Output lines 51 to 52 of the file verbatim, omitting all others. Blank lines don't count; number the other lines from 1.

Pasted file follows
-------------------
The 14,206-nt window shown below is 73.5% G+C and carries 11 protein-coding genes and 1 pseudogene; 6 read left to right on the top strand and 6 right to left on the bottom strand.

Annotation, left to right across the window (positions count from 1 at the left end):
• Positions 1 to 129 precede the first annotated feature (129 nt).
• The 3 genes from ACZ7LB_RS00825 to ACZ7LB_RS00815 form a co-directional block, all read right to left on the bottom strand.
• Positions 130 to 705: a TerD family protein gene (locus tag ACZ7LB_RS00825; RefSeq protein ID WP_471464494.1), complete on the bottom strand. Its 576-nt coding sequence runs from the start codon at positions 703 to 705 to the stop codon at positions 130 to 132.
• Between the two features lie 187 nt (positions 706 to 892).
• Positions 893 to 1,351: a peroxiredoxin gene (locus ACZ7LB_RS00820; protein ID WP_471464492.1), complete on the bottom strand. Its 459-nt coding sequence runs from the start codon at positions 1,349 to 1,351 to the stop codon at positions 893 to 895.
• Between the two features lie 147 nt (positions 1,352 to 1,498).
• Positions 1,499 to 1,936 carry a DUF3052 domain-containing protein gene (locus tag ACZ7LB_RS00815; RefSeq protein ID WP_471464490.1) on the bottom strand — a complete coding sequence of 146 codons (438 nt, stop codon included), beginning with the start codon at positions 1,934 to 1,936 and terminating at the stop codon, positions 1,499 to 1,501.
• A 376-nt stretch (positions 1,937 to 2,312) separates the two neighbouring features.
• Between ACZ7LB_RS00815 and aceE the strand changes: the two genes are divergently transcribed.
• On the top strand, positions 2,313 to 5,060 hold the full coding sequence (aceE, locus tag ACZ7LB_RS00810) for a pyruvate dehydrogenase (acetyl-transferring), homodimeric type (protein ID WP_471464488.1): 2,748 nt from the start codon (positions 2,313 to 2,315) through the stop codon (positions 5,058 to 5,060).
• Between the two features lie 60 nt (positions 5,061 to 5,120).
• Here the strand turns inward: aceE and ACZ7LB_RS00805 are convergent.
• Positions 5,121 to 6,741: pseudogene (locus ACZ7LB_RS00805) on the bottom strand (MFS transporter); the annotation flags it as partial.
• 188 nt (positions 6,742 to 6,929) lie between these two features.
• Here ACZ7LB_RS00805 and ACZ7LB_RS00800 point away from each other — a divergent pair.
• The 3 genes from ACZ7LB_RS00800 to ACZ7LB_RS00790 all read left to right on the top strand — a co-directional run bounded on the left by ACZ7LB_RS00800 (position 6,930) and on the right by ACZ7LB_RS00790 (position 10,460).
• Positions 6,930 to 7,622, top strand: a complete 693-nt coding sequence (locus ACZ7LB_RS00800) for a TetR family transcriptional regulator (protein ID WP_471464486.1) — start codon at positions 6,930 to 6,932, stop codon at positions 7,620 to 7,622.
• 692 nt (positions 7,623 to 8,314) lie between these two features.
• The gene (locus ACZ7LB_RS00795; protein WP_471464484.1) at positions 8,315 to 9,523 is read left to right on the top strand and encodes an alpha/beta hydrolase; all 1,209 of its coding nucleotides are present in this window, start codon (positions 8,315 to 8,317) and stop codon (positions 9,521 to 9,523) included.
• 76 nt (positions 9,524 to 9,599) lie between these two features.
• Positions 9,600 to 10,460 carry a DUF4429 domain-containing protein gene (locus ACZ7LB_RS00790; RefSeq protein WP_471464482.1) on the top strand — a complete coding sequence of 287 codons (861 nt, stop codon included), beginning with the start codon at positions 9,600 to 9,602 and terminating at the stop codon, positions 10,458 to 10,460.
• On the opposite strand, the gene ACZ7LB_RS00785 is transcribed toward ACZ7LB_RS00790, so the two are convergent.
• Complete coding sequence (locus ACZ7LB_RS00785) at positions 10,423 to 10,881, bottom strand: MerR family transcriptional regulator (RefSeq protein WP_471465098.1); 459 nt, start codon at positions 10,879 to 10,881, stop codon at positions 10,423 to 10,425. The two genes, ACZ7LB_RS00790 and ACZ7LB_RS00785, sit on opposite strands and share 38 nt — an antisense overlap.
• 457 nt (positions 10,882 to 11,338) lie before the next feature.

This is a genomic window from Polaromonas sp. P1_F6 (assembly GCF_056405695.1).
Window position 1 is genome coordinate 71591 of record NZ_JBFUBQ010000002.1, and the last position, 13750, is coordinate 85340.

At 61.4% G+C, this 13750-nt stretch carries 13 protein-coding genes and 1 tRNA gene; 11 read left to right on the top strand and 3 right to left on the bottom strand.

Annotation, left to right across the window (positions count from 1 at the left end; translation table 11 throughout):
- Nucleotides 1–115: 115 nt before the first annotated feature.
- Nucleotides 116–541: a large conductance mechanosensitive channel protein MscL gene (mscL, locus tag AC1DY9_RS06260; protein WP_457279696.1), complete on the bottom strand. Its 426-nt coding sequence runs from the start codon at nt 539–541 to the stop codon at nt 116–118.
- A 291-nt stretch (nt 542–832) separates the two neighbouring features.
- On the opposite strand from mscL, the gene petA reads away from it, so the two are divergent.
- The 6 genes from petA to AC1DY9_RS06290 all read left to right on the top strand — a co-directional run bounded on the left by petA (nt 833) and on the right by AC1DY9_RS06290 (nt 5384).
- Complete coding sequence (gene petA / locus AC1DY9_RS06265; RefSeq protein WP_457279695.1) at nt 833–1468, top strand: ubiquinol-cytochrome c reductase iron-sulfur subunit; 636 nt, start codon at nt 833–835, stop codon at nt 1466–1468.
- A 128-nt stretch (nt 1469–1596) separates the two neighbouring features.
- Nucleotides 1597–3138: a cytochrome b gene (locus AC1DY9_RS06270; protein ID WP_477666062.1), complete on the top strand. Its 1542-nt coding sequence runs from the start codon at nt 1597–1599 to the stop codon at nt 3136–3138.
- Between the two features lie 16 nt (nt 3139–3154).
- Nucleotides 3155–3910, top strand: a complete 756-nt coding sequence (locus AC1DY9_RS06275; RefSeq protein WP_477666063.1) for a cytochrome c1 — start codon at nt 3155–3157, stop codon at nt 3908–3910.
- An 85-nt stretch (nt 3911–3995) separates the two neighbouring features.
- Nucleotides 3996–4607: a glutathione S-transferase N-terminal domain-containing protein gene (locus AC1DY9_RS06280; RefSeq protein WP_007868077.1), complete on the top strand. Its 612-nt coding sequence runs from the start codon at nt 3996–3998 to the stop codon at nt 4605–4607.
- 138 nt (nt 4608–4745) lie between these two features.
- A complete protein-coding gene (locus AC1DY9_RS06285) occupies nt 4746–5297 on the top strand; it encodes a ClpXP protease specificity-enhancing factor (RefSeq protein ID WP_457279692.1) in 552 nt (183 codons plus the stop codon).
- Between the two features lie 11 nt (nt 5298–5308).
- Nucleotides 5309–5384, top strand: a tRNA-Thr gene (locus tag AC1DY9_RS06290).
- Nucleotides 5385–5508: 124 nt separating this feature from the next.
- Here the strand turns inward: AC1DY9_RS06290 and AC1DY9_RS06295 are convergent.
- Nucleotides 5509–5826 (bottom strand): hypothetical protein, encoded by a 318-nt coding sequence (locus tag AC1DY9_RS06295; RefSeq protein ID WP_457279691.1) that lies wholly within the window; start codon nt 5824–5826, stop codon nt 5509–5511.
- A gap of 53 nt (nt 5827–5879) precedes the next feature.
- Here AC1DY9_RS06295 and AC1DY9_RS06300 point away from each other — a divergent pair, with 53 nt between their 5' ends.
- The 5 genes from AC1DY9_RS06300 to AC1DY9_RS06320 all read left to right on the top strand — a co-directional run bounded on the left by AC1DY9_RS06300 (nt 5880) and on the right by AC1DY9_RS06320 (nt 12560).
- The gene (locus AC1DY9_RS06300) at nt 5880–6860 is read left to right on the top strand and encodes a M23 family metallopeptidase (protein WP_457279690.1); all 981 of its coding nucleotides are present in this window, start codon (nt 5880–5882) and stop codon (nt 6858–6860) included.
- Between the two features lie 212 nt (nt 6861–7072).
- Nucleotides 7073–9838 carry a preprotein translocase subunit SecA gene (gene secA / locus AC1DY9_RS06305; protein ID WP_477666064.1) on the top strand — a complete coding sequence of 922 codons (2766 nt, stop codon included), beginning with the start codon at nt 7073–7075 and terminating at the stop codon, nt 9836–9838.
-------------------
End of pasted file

- Here AC1DY9_RS06295 and AC1DY9_RS06300 point away from each other — a divergent pair, with 53 nt between their 5' ends.
- The 5 genes from AC1DY9_RS06300 to AC1DY9_RS06320 all read left to right on the top strand — a co-directional run bounded on the left by AC1DY9_RS06300 (nt 5880) and on the right by AC1DY9_RS06320 (nt 12560).